"I can cut it just as easily by hand," said Dave Roberts when I told him what I'd discovered.

"I know you can," I said. "But I wanted to do it on this cutter."

This is when he should have said, "Well, I told you we didn't need it."

But you see, he didn't say anything of the sort. Instead, he said, "You said you could get parts for it. Keep looking for the part. You'll find it."

And then he said something else that encompasses most of our life experiences. He said, "We've wasted a lot more than fifty bucks on things that didn't work."

Having a small business is hard in almost every way. You have to have nerves of steel (which I do not have), you have to juggle dozens of priorities (which I don't know how to do), you have to know how to do everything passably well (which who knows how to do everything or even wants to do everything?), you have to weather good- and terrible-times (and in the last decade there have been more than enough terrible-times for small businesses), and you have to never give up (which I dearly love to do).

Here's Dave, delighted to see me, as always.
This afternoon, after I showed him my latest big deal I'm making for the gallery ceiling, I watched while Dave Roberts quietly puttied several frames so I could fit them and get them out the door. It's a job I can do, but hate. So he does it. This week (and it's only Tuesday), while I piddled around figuring out how to use that oval-cutter and how to design my big fantastic idea for the gallery ceiling, he's also:

mowed the yard

emptied all my trash and taken the dumpsters to the curb and back again

brought me lunch every day

put away all the new mouldings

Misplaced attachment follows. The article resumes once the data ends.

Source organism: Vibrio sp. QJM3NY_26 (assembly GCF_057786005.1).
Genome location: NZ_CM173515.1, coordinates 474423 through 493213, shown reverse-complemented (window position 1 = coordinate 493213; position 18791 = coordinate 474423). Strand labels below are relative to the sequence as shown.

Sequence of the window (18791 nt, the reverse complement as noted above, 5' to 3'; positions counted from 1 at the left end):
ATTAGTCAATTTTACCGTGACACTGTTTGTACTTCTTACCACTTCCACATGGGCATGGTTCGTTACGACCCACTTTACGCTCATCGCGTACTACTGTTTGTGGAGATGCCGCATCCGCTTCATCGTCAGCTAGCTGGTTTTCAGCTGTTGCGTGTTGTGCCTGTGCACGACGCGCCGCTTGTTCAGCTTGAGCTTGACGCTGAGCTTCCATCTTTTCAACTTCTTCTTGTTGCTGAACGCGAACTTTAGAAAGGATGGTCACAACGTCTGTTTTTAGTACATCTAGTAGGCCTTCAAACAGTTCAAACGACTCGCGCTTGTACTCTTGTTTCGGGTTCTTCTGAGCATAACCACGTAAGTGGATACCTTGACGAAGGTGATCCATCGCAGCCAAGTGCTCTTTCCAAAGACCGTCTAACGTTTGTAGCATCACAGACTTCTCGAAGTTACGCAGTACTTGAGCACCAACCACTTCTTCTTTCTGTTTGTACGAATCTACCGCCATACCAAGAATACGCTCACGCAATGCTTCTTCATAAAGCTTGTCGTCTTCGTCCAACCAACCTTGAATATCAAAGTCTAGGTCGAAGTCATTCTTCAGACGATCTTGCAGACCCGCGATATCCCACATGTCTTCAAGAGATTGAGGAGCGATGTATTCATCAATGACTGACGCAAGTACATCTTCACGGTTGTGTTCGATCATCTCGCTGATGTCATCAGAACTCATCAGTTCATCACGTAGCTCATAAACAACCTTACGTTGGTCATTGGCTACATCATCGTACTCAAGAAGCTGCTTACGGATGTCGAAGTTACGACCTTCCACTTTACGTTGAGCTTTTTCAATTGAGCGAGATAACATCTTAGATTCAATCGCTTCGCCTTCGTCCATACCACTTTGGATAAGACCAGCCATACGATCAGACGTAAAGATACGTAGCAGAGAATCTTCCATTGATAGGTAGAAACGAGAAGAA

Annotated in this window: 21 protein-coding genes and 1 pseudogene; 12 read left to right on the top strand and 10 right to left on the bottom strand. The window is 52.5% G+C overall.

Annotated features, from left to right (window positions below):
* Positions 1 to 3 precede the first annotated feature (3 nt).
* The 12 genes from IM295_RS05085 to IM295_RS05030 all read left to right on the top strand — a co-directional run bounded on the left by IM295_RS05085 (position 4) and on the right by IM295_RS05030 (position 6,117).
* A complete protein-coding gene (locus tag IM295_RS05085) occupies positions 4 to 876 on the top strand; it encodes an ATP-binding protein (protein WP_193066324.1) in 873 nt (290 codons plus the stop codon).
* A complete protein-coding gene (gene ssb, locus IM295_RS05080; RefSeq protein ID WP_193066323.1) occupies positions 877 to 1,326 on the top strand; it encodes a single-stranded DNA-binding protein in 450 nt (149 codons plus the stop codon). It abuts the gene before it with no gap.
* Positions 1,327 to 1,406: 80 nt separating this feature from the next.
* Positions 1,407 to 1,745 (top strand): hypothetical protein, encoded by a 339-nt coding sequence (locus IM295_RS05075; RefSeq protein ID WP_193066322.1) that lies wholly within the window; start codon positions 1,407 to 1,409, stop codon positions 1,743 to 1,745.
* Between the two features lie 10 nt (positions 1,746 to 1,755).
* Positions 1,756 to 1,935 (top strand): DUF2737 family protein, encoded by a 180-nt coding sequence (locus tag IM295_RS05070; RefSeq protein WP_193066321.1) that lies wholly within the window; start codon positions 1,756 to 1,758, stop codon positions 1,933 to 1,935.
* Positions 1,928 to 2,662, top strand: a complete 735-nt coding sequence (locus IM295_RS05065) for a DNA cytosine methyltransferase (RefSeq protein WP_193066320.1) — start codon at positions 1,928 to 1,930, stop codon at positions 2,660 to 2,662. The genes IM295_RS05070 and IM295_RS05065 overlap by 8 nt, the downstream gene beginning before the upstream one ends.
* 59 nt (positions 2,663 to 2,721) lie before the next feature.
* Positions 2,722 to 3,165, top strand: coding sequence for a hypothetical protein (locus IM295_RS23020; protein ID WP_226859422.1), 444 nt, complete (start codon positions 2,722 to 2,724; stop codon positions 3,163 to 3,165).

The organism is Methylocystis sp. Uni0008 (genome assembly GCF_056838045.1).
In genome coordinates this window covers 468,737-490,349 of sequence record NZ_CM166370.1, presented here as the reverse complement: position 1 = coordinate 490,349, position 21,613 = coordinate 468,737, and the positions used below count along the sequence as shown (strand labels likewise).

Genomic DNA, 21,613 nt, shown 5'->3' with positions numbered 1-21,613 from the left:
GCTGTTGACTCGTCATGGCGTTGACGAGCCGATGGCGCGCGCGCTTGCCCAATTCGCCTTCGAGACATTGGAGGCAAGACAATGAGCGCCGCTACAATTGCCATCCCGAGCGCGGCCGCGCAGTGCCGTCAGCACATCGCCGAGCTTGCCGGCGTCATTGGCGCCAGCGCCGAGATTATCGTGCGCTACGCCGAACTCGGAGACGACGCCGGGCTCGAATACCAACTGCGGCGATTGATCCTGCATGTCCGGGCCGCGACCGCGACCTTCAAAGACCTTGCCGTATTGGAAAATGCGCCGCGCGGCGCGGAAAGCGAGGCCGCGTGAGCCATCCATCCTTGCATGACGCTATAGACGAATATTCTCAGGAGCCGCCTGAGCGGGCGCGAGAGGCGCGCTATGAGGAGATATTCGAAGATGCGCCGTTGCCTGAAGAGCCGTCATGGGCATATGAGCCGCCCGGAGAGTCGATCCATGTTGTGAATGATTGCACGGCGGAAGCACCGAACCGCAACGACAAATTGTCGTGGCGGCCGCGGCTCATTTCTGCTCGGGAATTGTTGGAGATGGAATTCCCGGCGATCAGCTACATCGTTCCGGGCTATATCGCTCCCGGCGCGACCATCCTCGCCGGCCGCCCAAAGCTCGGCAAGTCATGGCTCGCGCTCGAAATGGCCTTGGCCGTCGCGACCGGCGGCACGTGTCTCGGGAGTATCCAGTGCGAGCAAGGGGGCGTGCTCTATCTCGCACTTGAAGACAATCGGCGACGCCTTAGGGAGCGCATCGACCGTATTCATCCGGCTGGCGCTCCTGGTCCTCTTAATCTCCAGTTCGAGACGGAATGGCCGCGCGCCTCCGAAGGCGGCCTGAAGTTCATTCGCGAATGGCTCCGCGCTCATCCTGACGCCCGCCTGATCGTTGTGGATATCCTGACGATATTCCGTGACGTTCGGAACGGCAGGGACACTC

cut frames

cut glass

helped the Larson driver unload the truck

helped me relocate the crazy oval-cutter I bought

continued trenching a huge perimeter around our back-yard so we can bury an invisible fence that will allow our wiener dogs to return to the shop (our puppy keeps getting out even though we have a fence in the back and so we are adding another barrier)...

Each evening when I leave work (unless I'm mad at him for some reason) I call and ask what he's doing. He's always working at his real job and it's not usually a convenient time for me to call. After I ask when he's getting home I always ask him this, "What can I eat for supper?" And he tells me what we have or that he will be home in time to fix something.

Isn't it strange, isn't it strange, isn't it strange... our lives become so co-mingled over our lifetimes. How often I know this man would love to say, "Good grief! What were you thinking?" or more likely, "Good night! What in the world are you doing now?" Or best of all, "I told you that wouldn't work!" But instead, he does all the things a man does and lives in a quiet and fine way while I carry on to him about whatever great big harebrained thing I've dreamed up at any given time.

So isn't it strange?

And you know what?

For those who thought we were too young, too immature, too poor, too silly to make it all those decades ago: YOU WERE RIGHT! But, with God's help, we have. And, well, I told you so.